After being convicted in June 2009 of orchestrating the largest Ponzi scheme in American history, disgraced financier Bernie Madoff was sentenced to 150 years in a North Carolina prison.
But his daughter-in-law, Stephanie Madoff Mack, the wife of Madoff's oldest son Mark, felt he hadn't suffered enough. Mack wrote him a letter laying out the life he was missing, with details about the young grandchildren -- Mack's daughter Audrey and son Nicholas -- he would never see again.
The letter focused on "things that he would love to be part of, and now would never be part (of)," Mack said. "So I thought that that would really sting him."
But Mack said her plan backfired. Madoff's response, she said, sickened her. He described his life at Butner Prison -- which is considered a "crown jewel" of the federal prison system and is known for its college campus-like feel -- as one filled with "loads of friends" who respected him.
He wrote, "As you can imagine, I am quite the celebrity, and am treated like a Mafia don. They call me either Uncle Bernie or Mr. Madoff. I can't walk anywhere without someone shouting their greetings and encouragement, to keep my spirit up. It's really quite sweet, how concerned everyone is about my well being, including the staff...It's much safer here than walking the streets of New York."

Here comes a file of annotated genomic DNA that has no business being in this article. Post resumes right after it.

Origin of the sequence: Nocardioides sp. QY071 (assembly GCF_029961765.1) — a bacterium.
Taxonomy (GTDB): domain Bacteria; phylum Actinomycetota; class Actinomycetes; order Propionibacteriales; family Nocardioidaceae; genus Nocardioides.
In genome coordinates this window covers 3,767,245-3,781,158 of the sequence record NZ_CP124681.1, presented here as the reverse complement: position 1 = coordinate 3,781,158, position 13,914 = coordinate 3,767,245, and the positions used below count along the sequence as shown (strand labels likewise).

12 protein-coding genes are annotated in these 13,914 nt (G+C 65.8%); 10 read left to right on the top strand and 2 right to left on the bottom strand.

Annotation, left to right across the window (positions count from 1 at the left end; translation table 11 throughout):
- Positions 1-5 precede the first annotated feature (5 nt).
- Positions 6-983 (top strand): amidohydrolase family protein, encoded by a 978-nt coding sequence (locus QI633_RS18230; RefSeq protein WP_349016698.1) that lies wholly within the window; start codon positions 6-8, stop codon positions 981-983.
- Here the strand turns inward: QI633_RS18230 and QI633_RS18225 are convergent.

Mack said she was "smokin' pissed" and didn't show her letter to her husband Mark, who was already tortured by his father's unimaginable duplicity.
On Dec. 11, Mark Madoff committed suicide. His dead body was found hanging from a ceiling beam. (Read an excerpt of a letter Bernie Madoff wrote reacting to his son's death here.)
"My husband was in terrible, terrible pain," Mack said. "He was so deeply hurt by it all, that he just, he, he just couldn't move past it."
Mack has written a book on her life as a Madoff, "The End of Normal: A Wife's Anguish, A Widow's New Life," published by Blue Rider Press.
Read more about Mark and Stephanie Madoff here and watch the full story on "20/20" Friday at 10 p.m. ET.